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Transcendence Through Religion and Drugs: The Importance of Re-Evaluating Intentions

by in Soul on 11th May, 2021

hot air balloon in sky

Scrolling through your social media feed, it’s very likely that you will come across a number of posts by Muslim pages, groups and individuals encouraging the despairing, the suffering, and the heartbroken to turn back to Allah by establishing our salah, calling out to Allah in dua, and softening our hearts with dhikr. We seek emotional boosts through these acts, a spiritual pick-me-up, that will numb our pain. But is the aim of worship to provide an emotional high to escape from our turbulent realities?

In one of the essays in her collection, Trick Mirror, American writer and editor Jia Tolentino, recounts her experience growing up in a conservative Christian town in the US, and compares the sublimity of feeling a connection to God through religion and acts of worship, to the sublimity that she could attain through taking recreational drugs, specifically, ecstasy. She writes:

‘I have always found religion and drugs appealing for similar reasons. (You require absolution, complete abandonment, I wrote, praying to God my junior year.) Both provide a path towards transcendence – a way of accessing an extra human world of rapture and pardon that, in both cases, is as real as it feels.’ – Jia Tolentino, Trick Mirror

Tolentino goes on to describe her journey away from Christianity, explaining how she concluded that if ecstasy could make her feel ‘like divinity…feel healed and religious…feel dangerously wild… [like] a child of Jesus’ but without the associated effort that is needed to perform acts of worship, why go on believing? 

There is an assumption here that equates religiosity to an emotion, that the pain of this world is there to help push us towards Allah and to raise our ranks in the afterlife, manifesting in increased quantity and quality of worship. Connecting to Him during these times may give us an emotional high, and bring comfort and tranquillity to the heart as it is provided with its spiritual nourishment in realigning with our true purpose. However, even after we engage in these acts, many of us are left not feeling that boost of ‘high imaan’, questioning our own self-worth, our thoughts spiralling with self-hate, wondering why we can’t just attain that feeling?  Some of us even wonder if we’ve gone past the point of redemption? At times, when our efforts do not achieve that transcendence that Tolentino describes, we may give up on the act of worship itself, or find that we can’t perform acts of worship until we feel that iman boost rushing through our mind and body. 

In response to a question on this topic posed to Shaykh Mohammad Akram Nadwi (of the Muhaddithat fame, collecting forty volumes worth of material on some of the great female scholars of hadith over the last 1400 or so years) was quoted saying: 

‘People complain that they don’t have the feeling of Imaan. Who told you that you need a feeling? You are looking for the wrong thing. This religion has not come to give you feelings. Iman is to obey Allah. He promised you paradise through obedience’.

It is worth clarifying here that, the what Shaykh Akram Nadawi is referring to is not khushoo, focus, awe, and humility in salah, but rather that hit of dopamine you get after listening to a motivating Islamic reminder or performing a good deed. Feeling good and grateful after an act of worship is a natural thing, for example on the topic of fasting, the Prophet said:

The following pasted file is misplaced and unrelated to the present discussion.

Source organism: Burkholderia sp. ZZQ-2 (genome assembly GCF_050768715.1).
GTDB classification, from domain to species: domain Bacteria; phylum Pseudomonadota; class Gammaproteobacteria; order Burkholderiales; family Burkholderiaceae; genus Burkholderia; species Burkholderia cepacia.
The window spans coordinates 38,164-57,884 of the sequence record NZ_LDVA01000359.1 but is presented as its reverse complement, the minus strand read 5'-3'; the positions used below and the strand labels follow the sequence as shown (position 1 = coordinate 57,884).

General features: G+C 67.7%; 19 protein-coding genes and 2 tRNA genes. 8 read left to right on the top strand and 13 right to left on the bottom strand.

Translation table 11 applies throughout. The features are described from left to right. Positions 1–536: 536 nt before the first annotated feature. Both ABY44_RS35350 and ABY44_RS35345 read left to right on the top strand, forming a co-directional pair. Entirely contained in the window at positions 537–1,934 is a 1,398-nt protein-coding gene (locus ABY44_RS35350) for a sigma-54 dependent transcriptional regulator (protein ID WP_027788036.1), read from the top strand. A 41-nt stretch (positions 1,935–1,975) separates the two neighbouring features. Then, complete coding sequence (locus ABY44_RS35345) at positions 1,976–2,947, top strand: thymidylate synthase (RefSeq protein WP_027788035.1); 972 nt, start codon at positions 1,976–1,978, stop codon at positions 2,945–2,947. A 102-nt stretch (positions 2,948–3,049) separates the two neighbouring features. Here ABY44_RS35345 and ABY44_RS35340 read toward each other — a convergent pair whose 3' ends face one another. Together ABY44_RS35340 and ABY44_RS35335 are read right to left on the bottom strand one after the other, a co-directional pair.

‘…There are two occasions of joy for one who fasts, joy when he breaks it, and joy when he meets his Lord’ – Sahih Muslim, Book 35, Number 2567. 

The joy after completing the fast is a fruit that Allah grants as a gift, but it is not the aim and purpose of the deed in the first place, which can be found in the Qur’an: 

‘You who believe, fasting is prescribed for you, as it was prescribed for those before you, so that you may be mindful of God’ (Qur’an 2:183).

We can seek relief in our acts of worship, but the primary aim and focus of our intentions is to attain Allah’s Love and Pleasure. In seeking the high, our intentions may be skewed from seeking Allah to reaching for a balm for the heart. Emotions are internal messengers signalling invisible wounds made to the heart and mind; they were made to tended to, demanding our attention and care. This task of tending to those wounds can be in many cases overwhelming, especially in cases of trauma, or if we have never seen those close to us modelling how to sit and cope with our emotions – our mental health deserves and requires self-love, which can be in the form of speaking to a counsellor or a doctor who can be an incredible source of help and support.

So, for those who are struggling to find something in your worship that would take the pain away, know that you will not find it, not because of any deficiency within you – rather that the purpose of these acts is something else entirely. Having said all this, whilst our intentions during salah and other acts of worship need to be directed towards Allah, dua is a blessing provided by Him that allows us an outlet for our pain through speaking to Him and is a means of asking for relief. 

Worship is centred around praising Allah and showing Him gratitude and asking for forgiveness. When we slip, worship cannot be used to temporarily boost our imaan, but rather it is something that is used to build it like the firm foundations of a home, one brick at a time, forming a shelter that is solid and strong and unshakeable. 


Shaheen Sardar

Shaheen Sardar

A medic and a self-admitted book-worm with an interest and love for Mental Health and the holistic growth and development of women. IG: shaheens95